Mining Contract: System Reliability and Environmental Survivability
This contract will develop a practical, objective methodology with appropriate metrics, procedures, and technical guidelines that enables mine operators and enforcement agencies to evaluate the reliability and survivability of underground communications, tracking, and atmospheric monitoring systems (AMS). The model will calculate reliability and survivability (R&S) based on known or estimated component and system level parameters for both routine and emergency communication, tracking, atmospheric monitoring, and power systems. This information will also be useful in improving reliability (communication coverage, equipment placement and optimization, interference issues, etc.) of existing or proposed systems and environmental survivability following a mine disaster, mine emergency, or other abnormal circumstance.
Contract Status & Impact
This contract is complete. To receive a copy of the final report, send a request to email@example.com.
The simplest hardening technique is to mount components in crosscuts and out of main entries. This protects equipment and any cabling from debris and at least 1/3 of the total blast pressure for a blast wave traveling down a main entry. Another simple technique is to install equipment away from areas at risk for explosion such as working faces or gob seals. Locations over 1,000 feet from these areas should not experience significant blast pressure or debris from methane explosions. Other areas to avoid include beltways, wet locations, and areas subject to roof falls. However, equipment often must be located in these areas, and in such cases, hardening and redundancy techniques should be used.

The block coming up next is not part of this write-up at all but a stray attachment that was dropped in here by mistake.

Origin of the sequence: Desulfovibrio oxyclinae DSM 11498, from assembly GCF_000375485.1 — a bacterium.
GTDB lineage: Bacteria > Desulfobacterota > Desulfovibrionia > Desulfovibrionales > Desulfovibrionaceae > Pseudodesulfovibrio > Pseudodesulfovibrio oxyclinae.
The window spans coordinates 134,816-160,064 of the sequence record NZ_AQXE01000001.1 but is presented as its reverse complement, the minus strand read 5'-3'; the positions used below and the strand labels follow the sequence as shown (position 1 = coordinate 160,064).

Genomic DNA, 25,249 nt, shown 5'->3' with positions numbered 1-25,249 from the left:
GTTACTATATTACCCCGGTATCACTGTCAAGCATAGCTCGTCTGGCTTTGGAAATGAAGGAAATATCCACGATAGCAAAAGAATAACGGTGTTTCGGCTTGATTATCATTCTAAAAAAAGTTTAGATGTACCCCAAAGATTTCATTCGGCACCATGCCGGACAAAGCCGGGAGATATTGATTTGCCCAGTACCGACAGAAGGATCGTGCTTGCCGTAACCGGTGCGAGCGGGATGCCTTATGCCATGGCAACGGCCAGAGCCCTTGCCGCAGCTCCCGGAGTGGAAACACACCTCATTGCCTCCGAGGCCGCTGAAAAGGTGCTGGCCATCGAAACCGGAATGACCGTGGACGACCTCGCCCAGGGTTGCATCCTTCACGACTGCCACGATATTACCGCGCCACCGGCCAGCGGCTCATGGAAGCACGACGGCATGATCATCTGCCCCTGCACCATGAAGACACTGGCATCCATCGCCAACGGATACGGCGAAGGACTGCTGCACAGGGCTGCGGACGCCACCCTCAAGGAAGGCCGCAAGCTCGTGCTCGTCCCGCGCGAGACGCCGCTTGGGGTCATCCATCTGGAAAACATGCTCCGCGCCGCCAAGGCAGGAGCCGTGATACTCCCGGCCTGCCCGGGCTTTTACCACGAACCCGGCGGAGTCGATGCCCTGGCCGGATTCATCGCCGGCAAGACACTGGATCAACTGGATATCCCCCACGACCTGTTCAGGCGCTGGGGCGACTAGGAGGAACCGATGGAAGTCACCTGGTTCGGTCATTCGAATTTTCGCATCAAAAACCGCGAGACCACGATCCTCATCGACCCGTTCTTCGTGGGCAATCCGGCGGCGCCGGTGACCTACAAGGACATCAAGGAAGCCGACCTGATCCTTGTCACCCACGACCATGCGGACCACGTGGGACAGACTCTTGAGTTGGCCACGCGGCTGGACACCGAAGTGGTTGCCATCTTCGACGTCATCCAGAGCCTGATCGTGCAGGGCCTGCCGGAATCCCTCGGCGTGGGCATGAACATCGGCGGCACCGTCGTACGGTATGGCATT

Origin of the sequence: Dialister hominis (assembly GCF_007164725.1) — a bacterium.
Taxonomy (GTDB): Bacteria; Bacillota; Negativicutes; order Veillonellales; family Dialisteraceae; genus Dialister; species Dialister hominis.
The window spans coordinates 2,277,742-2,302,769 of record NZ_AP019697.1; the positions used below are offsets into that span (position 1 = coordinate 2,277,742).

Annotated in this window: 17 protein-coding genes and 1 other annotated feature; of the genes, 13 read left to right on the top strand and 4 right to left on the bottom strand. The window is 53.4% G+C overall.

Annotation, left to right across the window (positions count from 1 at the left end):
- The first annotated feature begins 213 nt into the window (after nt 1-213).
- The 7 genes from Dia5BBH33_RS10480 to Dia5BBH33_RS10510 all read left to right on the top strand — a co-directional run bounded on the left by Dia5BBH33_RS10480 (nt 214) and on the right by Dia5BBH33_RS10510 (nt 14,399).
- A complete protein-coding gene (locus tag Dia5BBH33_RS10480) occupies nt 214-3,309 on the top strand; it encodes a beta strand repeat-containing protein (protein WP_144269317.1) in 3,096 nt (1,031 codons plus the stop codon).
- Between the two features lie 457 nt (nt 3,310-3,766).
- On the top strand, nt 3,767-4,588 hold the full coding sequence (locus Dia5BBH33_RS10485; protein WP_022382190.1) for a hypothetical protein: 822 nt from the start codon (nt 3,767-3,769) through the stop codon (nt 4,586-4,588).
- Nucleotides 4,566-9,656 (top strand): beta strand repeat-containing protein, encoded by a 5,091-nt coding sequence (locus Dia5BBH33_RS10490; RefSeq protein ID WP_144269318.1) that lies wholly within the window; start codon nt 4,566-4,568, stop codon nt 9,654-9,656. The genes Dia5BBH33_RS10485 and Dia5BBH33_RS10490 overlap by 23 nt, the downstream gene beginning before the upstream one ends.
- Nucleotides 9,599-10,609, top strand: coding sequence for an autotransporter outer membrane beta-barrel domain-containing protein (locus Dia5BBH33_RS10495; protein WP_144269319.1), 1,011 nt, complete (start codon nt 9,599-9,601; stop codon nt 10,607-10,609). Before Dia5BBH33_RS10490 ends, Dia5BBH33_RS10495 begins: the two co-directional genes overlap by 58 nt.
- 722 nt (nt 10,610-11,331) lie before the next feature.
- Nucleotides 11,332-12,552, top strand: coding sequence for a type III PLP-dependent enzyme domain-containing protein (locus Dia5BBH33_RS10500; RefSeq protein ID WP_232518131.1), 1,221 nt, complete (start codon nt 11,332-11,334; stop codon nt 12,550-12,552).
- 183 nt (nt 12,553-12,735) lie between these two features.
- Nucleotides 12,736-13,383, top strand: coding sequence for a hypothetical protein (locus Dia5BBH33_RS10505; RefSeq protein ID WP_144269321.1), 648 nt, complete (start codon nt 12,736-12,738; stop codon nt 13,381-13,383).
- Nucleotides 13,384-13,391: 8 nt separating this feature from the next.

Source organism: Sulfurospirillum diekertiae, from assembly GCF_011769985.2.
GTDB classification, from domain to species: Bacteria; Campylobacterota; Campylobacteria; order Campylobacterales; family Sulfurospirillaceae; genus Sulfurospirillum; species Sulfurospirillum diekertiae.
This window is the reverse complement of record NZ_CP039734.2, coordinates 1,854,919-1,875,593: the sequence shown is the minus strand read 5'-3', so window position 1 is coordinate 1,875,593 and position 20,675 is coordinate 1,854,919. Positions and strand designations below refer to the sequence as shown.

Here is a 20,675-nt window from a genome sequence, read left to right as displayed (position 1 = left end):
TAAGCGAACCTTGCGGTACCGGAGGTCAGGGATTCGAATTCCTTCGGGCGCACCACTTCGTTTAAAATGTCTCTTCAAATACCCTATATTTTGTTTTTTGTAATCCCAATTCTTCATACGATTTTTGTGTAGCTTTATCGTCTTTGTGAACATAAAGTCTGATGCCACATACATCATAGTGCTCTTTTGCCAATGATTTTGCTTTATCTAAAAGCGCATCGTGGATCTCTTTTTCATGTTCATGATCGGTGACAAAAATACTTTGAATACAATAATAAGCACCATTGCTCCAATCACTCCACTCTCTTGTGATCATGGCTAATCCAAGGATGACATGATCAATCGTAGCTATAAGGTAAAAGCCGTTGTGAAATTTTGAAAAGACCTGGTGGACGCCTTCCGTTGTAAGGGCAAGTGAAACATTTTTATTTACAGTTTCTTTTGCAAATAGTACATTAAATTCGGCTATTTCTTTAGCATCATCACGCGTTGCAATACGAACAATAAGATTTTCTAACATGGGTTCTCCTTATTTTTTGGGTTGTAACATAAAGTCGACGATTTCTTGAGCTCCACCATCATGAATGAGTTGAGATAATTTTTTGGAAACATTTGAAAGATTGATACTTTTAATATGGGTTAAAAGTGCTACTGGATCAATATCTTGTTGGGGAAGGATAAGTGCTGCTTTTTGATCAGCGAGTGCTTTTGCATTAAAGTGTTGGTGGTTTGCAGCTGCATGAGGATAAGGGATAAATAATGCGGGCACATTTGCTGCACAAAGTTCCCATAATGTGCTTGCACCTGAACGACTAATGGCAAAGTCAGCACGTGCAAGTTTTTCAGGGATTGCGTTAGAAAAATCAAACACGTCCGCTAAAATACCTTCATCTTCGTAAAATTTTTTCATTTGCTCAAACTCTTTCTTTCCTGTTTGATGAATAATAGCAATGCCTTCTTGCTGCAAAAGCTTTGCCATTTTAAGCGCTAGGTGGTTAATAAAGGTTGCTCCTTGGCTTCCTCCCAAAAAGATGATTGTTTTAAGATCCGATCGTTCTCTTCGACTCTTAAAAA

Practical hardening techniques are currently available and easily implemented. Rigid attachment of cables to the roof or upper rib with attachments spaced a maximum of five feet apart provides significant protection for cables from blast pressures. Using blast shields for cables at passage intersections addresses a common cable failure point. Rugged enclosures should survive blast pressures so the most useful hardening technique is to attach these to the rib or roof using rock bolts.
Hardening against debris is more challenging. The only approaches that can withstand debris forces close to a large explosion are some form of burial or grouting. These can be problematic for systems utilizing RF.
Redundancy techniques are currently in use. Wireless mesh networks are inherently redundant. A simple and relatively low-cost redundant technique is use of a loopback cable that exits the mine through a borehole or portal not used by the primary cable.
The contractor's review of tracking system accuracy indicates that tracking systems might have been of benefit in eight accidents when used in conjunction with communications systems and lifelines. Tracking systems alone would likely have saved lives in six accidents. In situations where communications with miners is available, the key benefit of tracking is to allow surface personnel to direct escaping miners to safety. Where communication is not available, the key benefit of tracking is to allow rescuers to quickly locate, treat, and evacuate injured miners. Depending on the incident, required tracking accuracies are 500 feet if the location can be isolated to a single passageway (entry or crosscut). Otherwise, 100 feet is required. In cases of low visibility (for example, heavy smoke), accuracy to 10 feet may be required to locate injured individuals.
The contractor demonstrated its model and methodology for assessing the reliability and survivability of communications, atmospheric monitoring, and tracking systems. The contractor exercised the model on four systems including survivability assessments of two disaster scenarios: an explosion at a working face and a system failure in main entries.
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